Carbon nanotubes could hold key to green fuel

A team of German scientists has found that commercial carbon nanotubes containing residual amounts of cobalt and iron nanoparticles are highly effective in ammonia (NH3) decomposition. The discovery could prove useful in removing NH3 from coal gasification streams, and in the production of hydrogen gas for use as a green fuel.

Ammonia decomposition catalysed by carbon nanotubes

Liquid NH3 is seen as a promising carrier for molecular hydrogen gas. Traditional commercial catalysts for NH3 decomposition are based on iron and nickel, and ruthenium is another highly effective catalyst. But high metal loading and complicated synthesis procedures for these catalysts are a problem, as is the steep price and limited availability of ruthenium.

What Jian Zhang and his colleagues at the Fritz Haber Institute in Berlin have done is exploit the impurities found in carbon nanotubes. The nanotubes require no additional chemical treatment, and the researchers claim that the catalytic performance of the material is comparable with, or even better than, that of currently available catalysts.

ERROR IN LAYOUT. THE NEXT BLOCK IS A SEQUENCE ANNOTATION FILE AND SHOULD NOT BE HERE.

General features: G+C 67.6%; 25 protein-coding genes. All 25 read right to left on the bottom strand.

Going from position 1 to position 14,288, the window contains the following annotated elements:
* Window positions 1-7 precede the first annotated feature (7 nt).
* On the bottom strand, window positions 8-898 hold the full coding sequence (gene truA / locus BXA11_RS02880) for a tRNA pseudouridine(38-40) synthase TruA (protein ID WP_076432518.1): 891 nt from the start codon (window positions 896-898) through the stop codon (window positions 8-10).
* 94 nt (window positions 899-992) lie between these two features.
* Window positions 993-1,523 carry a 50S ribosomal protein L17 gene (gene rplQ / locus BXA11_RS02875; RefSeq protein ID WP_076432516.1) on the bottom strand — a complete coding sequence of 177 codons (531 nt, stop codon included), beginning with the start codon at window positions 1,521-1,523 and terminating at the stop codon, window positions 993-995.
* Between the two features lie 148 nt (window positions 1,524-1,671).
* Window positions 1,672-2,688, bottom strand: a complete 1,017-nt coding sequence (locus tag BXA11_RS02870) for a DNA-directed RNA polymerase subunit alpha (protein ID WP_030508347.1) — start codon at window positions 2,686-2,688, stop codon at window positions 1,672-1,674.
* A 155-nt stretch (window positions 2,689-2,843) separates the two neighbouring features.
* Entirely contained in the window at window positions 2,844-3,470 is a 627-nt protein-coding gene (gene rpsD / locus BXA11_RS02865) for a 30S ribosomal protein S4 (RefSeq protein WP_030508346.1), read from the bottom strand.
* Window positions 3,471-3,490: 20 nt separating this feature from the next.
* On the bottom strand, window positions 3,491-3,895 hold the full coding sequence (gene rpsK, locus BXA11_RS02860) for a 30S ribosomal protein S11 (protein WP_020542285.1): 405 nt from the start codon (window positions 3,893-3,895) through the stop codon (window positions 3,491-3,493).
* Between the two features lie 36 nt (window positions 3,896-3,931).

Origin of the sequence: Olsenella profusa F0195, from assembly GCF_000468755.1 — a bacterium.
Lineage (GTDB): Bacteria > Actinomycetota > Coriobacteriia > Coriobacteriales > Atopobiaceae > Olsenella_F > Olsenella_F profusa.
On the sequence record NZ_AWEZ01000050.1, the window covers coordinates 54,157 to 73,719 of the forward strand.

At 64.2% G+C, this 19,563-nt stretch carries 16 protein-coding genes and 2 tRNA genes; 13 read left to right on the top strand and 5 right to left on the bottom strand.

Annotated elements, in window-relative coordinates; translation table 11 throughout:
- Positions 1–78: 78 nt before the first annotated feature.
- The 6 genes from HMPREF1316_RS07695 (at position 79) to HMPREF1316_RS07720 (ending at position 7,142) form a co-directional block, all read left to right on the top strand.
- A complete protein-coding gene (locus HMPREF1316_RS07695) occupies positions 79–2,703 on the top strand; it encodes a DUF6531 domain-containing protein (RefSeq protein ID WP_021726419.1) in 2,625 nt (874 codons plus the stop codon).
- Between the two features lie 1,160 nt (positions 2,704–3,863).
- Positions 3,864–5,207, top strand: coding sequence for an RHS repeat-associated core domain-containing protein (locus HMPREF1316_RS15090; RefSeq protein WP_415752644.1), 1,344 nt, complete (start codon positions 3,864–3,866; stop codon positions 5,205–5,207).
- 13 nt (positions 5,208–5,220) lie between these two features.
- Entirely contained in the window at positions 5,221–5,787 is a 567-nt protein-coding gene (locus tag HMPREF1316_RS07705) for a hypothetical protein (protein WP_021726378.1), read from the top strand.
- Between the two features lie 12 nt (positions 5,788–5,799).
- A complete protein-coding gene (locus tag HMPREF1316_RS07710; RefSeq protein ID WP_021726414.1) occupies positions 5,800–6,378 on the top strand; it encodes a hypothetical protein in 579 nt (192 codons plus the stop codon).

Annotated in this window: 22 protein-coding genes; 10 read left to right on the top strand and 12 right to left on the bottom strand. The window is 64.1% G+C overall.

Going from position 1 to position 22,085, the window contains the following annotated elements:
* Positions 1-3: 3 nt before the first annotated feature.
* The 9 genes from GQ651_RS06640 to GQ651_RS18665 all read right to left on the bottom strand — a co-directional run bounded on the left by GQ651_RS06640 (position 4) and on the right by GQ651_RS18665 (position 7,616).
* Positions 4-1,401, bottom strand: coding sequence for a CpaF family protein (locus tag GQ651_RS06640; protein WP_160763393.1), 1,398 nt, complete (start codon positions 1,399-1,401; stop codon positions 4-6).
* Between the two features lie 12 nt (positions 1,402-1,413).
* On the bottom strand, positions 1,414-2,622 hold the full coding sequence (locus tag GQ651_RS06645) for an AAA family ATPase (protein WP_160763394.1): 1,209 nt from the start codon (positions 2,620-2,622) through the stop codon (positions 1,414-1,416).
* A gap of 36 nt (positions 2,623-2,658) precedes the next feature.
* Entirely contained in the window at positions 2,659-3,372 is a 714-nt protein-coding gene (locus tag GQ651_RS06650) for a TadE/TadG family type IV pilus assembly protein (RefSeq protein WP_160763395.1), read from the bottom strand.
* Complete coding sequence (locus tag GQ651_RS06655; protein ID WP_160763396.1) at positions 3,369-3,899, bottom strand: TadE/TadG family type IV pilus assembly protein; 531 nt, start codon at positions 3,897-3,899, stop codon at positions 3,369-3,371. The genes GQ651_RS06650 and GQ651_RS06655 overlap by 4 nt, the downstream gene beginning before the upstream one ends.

Also, the microstructure and chemical composition of the nanotubes is unchanged following long exposure to NH3 at high temperatures. This raises the possibility that the nanotubes could be recycled and used further.

“From a economic perspective, the cost is zero as we did not waste anything, and just used the metallic residues in a commercial product,” says Zhang. “Actually, the capital cost of carbon nanotubes could be decreased if we fully considered the price saving during the NH3 decomposition process.”

While production volumes of commercial carbon nanotubes remain relatively low, and costs high, the situation is steadily improving. For example, Bayer Materials can produce nanotubes for between €50 and €100 per kilogramme, and the company’s goal is €5/kg, with a production rate of several thousand tonnes per year.

Zhang says that large-scale production of carbon nanotubes will be achieved in the near future, and that the efficient use of nanotubes in applications such as hydrogen gas production will promote the development of nanomaterials-based technologies.


Further reading

Zhang et al. – Commercial Fe- or Co-containing carbon nanotubes as catalysts for NH3 decomposition, ChemComm 2007 (subscription required for full article)

Figure

Taken from the above paper – &copy Royal Society of Chemistry

Article first published in Nanomaterials News.